Date of Award
Doctor of Philosophy (PhD)
This thesis describes an analysis of the influence of dose and dose rate from low LET radiation on the induction of a cytotoxic bystander effect. The general direction was as follows:
a) Utilize a well – established reporter cell line with two types of low – LET radiation across varying dose and dose rates in order to assess the possibility of a dose rate effect. These results identified the recovery of bystander cell survival to control levels after high dose treatment. Additionally, dose rate effects were seen at high dose treatments following electron irradiation as well as between similar low – LET sources.
b) Apply aggressive radiation treatment for toxic medium production in order to elicit a bystander cell death response in a cell line with no previous observed effect. Results indicated a similar response to a reporter line including an increase in cell survival at high doses. Transforming growth factor β1 (TGF-β1) was identified as necessary to the observed effect.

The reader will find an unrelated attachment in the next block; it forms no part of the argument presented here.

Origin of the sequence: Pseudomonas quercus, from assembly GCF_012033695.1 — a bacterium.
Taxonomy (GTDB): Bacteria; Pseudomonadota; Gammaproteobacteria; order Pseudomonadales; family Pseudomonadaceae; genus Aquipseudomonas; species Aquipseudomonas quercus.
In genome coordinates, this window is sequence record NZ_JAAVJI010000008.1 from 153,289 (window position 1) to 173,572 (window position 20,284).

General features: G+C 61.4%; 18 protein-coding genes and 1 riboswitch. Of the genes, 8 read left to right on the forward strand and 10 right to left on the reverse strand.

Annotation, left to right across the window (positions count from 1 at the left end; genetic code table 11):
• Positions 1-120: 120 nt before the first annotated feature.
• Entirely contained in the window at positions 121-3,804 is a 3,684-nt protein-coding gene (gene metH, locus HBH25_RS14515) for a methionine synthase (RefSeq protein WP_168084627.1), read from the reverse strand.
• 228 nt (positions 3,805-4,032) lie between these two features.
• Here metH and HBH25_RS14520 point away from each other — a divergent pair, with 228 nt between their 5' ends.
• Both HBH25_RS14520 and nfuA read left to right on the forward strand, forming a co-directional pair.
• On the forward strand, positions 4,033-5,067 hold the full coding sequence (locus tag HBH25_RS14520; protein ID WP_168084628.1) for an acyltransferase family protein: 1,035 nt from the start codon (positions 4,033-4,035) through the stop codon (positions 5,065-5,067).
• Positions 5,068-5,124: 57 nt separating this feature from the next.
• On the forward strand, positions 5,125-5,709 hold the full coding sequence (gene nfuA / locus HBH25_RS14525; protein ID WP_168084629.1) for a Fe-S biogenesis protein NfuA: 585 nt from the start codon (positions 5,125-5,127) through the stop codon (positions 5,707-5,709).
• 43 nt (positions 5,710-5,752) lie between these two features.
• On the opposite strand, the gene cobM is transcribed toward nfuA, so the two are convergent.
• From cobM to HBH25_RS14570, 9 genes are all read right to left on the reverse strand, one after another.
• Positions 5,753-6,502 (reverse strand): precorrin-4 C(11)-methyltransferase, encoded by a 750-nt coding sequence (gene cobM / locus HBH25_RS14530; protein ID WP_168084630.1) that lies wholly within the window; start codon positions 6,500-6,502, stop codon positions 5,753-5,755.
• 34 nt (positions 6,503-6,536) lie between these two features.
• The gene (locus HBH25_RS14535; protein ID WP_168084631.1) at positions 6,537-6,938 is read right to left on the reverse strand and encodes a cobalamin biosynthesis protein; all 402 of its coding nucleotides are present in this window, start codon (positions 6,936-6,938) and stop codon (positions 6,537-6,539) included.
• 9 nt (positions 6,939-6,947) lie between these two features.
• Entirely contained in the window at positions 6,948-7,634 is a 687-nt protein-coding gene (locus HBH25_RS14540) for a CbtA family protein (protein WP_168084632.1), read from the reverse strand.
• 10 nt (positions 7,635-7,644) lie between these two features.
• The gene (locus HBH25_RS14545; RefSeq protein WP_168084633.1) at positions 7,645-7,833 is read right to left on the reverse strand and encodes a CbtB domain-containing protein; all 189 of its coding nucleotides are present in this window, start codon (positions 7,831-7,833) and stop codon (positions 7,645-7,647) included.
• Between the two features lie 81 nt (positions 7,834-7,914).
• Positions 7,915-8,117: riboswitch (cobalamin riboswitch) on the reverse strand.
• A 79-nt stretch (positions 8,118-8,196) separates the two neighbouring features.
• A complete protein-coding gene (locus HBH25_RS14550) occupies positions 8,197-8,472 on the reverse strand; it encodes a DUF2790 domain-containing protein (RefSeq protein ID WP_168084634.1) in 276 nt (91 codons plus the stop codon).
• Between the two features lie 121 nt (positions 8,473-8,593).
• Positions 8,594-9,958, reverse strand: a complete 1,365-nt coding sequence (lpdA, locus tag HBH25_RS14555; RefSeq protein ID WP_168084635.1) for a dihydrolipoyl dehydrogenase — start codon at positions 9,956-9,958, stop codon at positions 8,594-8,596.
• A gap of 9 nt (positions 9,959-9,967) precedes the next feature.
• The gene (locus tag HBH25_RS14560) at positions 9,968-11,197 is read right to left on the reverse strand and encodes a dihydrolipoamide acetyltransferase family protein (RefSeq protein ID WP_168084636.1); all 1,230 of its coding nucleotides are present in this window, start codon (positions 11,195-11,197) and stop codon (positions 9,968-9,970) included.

c) Develop a dosimetry model for in vitro bystander studies following toxic medium production with a β-emitting radiopharmaceutical. Furthermore, use this model to re-examine survival fraction data in comparison with traditional external beam treatment. A code-base and application were developed. Comparison between treatments indicated a similar survival curve shape with differences in the magnitude of the response. This is possibly the result of cell response to low – dose rates from radiopharmaceutical treatment.
The overall conclusion points to the importance of dose rate in observed bystander cell death as well as the differentiating response at high doses. Additionally, the similarity in survival curve behaviour across differing cell type's further points to common underlying critical mechanisms. However, it is believed that further data acquisition and aggregation is required in order to build a robust model for the influence of these factors.
Gow, Michael D., "Examination of Bystander Cell Death Following Low-LET Irradiation" (2011). Open Access Dissertations and Theses. Paper 5213.
McMaster University Library